"I didn't know I was a slave until I found out I couldn't do the things I wanted." - Frederick Douglass
Monday, December 22, 2014
Dr. CHE Sadaphal ― The Value of Life
C.H.E. Sadaphal is a board-certified physician and Libertarian writer.
"At no other point in my life has the harsh, cruel, oppressive, and perverse order in which we all live become so palpable and obvious and hits so close to home. This recognition comes after the nonindictment of Officer Daniel Pantaleo in the murder of Eric Garner, a decision passed down merely a week after the nonindictment of Officer Darren Wilson in the murder of Michael Brown. The former case is particularly troubling because the entire episode was filmed on camera and it is clear that Mr. Garner never harmed any police officer in any way. He simply asked to be left alone, and in his request for his person not to be molested by an aggressive police force, he lost his life after being put in a banned NYPD maneuver: the choke hold. Even the NYC medical examiner had determined that Mr. Garner’s death was a homicide, eliminating any other secondary causes as the immediate reason for death.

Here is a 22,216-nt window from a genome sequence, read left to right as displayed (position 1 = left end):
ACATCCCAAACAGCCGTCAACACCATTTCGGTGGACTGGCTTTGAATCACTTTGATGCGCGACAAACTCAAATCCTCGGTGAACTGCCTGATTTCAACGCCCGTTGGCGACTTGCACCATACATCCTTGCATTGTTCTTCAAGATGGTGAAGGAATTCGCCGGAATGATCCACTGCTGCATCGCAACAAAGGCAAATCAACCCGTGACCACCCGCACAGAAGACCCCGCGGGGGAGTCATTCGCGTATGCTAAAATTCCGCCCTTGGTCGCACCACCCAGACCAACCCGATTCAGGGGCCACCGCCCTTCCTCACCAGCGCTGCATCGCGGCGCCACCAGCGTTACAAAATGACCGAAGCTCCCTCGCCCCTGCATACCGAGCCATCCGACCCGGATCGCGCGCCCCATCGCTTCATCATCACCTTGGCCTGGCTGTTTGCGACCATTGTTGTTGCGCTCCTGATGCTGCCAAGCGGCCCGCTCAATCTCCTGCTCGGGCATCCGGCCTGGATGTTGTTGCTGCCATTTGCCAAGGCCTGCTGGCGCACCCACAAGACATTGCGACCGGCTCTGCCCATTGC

Yet despite all of this, the grand jury still decided not to indict Officer Pantaleo, who by the way had already been charged in two other instances of racially motivated police misconduct. How could any reasonable person look at all the facts and decide not to indict was the just course of action? After all, an indictment means that there’s enough evidence to warrant Officer Pantaleo to be put on trial with a proper defense and prosecuting team. If ever the officer didn’tintendto kill Mr. Garner, he still used aggressive force against a nonviolent citizen for a nonviolent crime using a violent and murderous tactic. Just like the grand jury for Michael Brown, the jury in Mr. Garner’s case was given evidence in favor of Pantaleo, with the same convenience of the offended being deceased and therefore unable to provide any arguments. These two unfortunate cases have proven that the grand jury system is not meant to foster justice and uphold the law but rather to protect those allegedly enforcing the law."